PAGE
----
Remaining in a relationship with an inmate means committing to years without proper affection, sex, and intimacy. It’s really hard work, even with someone who you love deeply. There is a big difference between maintaining an already established relationship with someone who goes to prison and starting a new relationship with a prisoner you’ve never met. It is important that she is mindful of the fact that she doesn’t actually know him so putting her life on hold for him is pretty risky. I can see why you would be worried about a friend potentially wasting 9 years of her life for someone who may be using her to make his prison life easier.

I think it’s also important for her to think about how things will work out after his release, will he be on licence? Will he ever be able to travel to the UK? He may not be eligible for a visa. Does she want children? Will they automatically be referred to children’s services due to the nature of his offences if they do end up having them? What is the future going to look like? Has she thought this through? I would hope so, but maybe she doesn’t give a sh*t about the future and she’s just enjoying the whirlwind attention?

I completely understand your concerns though, in all honestly if my best friend started writing to an American convict, I would think that she had completely lost her mind and I’d want to get her some serious help, but the reality is that it is not your place to do anything other than offer support and gentle guidance. I don’t think it would be out of turn for you to let her know that you are worried about her, but I do think you have to plan how you’re going to raise it so that you’re not controlling or confrontational. Often, when we are involved with people who our friends and family dislike – the expression of that dislike can make us defensive of our relationship.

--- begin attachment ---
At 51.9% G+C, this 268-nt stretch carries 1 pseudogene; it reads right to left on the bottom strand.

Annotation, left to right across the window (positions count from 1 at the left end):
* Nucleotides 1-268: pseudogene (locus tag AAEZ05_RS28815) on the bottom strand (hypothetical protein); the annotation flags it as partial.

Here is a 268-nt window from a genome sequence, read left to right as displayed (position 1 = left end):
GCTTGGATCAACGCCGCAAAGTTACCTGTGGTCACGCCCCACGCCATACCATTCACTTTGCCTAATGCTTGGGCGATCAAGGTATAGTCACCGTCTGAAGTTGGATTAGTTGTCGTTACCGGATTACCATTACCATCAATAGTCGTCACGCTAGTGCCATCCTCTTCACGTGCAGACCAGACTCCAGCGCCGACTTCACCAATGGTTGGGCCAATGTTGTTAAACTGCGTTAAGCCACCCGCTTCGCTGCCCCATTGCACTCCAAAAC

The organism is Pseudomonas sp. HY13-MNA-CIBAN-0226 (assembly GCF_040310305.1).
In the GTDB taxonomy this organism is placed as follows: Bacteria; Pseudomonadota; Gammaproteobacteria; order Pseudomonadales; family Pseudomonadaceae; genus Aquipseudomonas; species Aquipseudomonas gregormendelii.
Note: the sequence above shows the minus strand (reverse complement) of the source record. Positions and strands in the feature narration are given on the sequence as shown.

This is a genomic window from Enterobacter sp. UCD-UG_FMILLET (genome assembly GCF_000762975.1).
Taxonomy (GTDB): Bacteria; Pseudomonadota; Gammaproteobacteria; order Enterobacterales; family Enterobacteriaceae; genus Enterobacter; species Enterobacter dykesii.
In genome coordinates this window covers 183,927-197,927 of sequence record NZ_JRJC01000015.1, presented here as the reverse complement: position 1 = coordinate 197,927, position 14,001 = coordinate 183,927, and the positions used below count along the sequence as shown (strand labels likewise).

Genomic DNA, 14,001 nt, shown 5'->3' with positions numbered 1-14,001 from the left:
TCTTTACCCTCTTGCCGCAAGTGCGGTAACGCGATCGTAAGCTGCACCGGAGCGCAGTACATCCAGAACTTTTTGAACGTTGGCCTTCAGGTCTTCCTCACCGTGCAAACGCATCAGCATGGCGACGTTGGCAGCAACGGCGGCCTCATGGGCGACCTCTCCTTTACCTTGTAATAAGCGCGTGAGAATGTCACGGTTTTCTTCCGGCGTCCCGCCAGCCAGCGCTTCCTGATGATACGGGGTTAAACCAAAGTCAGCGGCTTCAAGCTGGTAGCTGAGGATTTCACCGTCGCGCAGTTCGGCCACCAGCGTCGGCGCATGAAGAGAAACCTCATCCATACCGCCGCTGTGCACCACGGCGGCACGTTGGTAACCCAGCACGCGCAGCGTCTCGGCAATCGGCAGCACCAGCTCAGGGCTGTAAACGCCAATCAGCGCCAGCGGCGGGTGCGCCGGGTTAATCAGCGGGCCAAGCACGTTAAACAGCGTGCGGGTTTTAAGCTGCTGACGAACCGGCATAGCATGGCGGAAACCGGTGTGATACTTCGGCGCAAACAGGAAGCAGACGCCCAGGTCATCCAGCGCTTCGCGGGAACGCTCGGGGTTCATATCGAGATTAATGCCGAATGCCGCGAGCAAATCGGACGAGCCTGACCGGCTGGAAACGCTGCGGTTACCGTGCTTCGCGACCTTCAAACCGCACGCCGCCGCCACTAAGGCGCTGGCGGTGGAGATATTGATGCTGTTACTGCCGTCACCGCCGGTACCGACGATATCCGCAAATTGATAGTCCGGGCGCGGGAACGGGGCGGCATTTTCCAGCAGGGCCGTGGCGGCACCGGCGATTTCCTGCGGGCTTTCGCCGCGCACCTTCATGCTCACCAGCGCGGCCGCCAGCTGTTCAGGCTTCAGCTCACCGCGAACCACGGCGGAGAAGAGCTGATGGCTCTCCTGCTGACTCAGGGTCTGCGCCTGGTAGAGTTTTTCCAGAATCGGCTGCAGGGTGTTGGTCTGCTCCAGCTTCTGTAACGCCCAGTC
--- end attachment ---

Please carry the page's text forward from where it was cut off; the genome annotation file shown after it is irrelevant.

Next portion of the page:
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You don’t want to put her in a situation where she feels embarrassed or where she must defend her choices. From the outside everyone can see how mad this is, but when you’re in it, and you believe that you know and love a person, it can be very hard to see the woods from the trees. You can’t save her, you can only gently advise her of the potential risks, the rest is up to her.

She may benefit from therapy to process the trauma from her last relationship, so, you could help her by supporting her to access it if she wants it. Aside from that, all you can do is be there for her. You can tell her that you are worried, whilst also letting her know that you support her no matter who she chooses to love. It’s a tough one, but ultimately, her love life is her choice, and it doesn’t need to affect your friendship.